Continuation of European research Gartner and SCM on supply chain technology

Companies in Europe will invest more in supply chain technology in the coming years, with no less than 71 percent of the companies surveyed expecting to increase their spending for 2018. They feel compelled to do so in response to the changing market and changing customer needs, according to the findings from the joint European study of supply chain technology conducted by Gartner and Supply Chain Media last year. This research will be carried out in Europe for the second consecutive year.

By Martijn Lofvers

For the past eight consecutive years, the American research and advisory company Gartner has collaborated with the American magazine Supply Chain Digest to investigate the role of supply chain technology in corporate strategy. This year, for the first time, Gartner has conducted a similar study in partnership with Supply Chain Media, publisher of this magazine, among supply chain managers and directors in Europe. The 158 respondents are active across all sectors, including retail and logistics service providers (accounting for 11 percent and 9 percent of the respondents respectively).

The respondents are primarily responsible for supply chain strategy (69 percent) and supply chain planning (59 percent). Other responsibilities include customer service, supply chain systems, purchasing and production. The respondent profile can be characterised as senior managers: 45 percent are the final decision-maker or head of decision-making unit and 39 percent are part of a group that makes the final decision.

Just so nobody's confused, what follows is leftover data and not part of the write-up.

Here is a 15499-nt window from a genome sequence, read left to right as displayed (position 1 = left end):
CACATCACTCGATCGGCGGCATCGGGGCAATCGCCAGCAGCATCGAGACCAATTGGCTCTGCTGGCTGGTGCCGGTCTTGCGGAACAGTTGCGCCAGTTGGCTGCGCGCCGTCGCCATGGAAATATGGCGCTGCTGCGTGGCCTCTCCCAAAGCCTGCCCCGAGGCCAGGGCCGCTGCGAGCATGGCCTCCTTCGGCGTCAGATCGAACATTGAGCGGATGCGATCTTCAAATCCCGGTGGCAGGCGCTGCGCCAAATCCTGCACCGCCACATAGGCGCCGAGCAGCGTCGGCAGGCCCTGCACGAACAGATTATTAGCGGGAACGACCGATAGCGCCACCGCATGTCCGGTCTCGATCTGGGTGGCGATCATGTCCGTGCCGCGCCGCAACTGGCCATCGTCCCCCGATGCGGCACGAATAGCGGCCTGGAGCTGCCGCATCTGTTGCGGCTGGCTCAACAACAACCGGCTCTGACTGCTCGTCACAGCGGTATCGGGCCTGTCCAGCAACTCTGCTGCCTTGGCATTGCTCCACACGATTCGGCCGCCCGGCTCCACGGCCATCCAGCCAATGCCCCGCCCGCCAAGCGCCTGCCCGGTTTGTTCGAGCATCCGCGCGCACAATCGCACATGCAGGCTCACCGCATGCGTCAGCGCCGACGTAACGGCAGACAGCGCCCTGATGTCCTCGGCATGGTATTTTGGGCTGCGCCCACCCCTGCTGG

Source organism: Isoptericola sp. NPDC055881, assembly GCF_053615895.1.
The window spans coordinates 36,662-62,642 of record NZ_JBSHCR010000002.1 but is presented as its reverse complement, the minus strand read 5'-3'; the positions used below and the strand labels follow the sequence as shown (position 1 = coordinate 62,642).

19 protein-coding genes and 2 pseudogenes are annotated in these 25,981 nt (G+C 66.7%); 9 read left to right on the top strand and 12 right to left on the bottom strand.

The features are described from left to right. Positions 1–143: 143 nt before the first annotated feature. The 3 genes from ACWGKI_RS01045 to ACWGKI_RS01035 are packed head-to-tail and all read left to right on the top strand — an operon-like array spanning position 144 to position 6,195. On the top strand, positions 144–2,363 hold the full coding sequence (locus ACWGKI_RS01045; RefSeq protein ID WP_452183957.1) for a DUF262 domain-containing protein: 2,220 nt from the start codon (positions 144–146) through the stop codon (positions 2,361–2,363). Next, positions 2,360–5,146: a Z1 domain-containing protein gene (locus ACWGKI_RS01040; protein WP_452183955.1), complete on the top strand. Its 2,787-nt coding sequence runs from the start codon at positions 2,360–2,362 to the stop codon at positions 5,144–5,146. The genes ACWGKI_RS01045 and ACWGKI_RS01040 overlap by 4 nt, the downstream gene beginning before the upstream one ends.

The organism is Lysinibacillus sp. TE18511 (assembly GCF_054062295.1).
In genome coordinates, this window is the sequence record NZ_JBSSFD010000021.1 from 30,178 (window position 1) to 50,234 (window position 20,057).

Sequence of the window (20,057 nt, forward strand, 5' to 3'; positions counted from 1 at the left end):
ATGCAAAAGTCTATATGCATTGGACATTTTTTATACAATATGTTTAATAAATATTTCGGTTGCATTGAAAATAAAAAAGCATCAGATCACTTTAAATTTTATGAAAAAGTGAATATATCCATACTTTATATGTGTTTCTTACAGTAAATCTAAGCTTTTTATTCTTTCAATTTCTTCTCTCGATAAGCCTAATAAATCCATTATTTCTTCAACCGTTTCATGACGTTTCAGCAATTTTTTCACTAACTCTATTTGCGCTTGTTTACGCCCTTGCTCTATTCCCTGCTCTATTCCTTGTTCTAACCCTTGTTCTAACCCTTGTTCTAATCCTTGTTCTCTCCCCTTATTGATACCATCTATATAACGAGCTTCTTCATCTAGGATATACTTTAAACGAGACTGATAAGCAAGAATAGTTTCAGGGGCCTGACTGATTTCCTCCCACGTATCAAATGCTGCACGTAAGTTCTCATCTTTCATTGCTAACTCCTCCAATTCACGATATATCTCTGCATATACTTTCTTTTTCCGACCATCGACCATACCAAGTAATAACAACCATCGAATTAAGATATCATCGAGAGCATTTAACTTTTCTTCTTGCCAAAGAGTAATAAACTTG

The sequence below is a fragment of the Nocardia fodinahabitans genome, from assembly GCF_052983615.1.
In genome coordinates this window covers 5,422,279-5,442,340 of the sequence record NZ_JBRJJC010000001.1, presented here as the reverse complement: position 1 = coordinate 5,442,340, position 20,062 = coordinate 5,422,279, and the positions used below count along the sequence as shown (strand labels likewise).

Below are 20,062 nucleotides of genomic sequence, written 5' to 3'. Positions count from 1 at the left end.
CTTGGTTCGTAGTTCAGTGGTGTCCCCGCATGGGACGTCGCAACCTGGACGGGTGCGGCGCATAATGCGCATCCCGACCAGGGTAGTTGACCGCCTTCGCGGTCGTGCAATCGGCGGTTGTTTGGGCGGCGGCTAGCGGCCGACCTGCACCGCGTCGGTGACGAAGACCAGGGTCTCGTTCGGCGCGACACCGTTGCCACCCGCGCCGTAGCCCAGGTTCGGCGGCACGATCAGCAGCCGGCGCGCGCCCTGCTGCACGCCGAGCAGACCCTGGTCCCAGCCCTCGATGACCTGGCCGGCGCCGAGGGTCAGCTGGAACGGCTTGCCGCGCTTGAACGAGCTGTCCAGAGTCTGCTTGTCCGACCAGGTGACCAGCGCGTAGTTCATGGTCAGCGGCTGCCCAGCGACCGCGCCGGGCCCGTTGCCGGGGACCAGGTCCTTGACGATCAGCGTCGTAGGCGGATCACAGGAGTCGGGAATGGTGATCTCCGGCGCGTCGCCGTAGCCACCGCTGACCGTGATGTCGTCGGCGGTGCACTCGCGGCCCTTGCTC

Disruptive players

When asked about the three most important business priorities for the supply chain organisation, 46 percent named driving process improvements and 41 percent said helping business growth. Reducing costs came third with 38 percent; one third of respondents stated improving customer service and customer retention.

Looking at the results of the same study in the US, it is striking that business growth and customer service scored lower among the American respondents while process improvements, cost reduction and efficiency improvement were named more often. These differences could imply that the supply chain organisations within European companies are more outwardlooking than American ones, which focus more on costs and productivity.

29 percent of the European supply chain professionals regard new business models as the most important strategic change for their company over the next three years. This is not surprising in view of the emergence of new disruptive players such as Amazon, Alibaba, Zalando, Uber and Airbnb. The changing physical supply chain and changing customer base were mentioned by 16 percent and 13 percent respectively. This could possibly be explained by the rise of drones and 3D printing as well as shifts in customer needs and buying behaviour.

Sales & Operations Planning

When asked about the most important initiative in order to achieve the business priority, almost one third of the respondents mentioned increasing the maturity of Sales & Operations Planning (S&OP). Improving supply chain visibility and transparency scored second with 28 percent, followed by the redesign of the supply chain network at 27 percent. A quarter of those asked regarded customer collaboration and customer segmentation as the most important initiative. Notably, 31 percent of the American respondents mentioned the improvement of decisionmaking using business intelligence and analysis tools – over twice as many as their colleagues in Europe.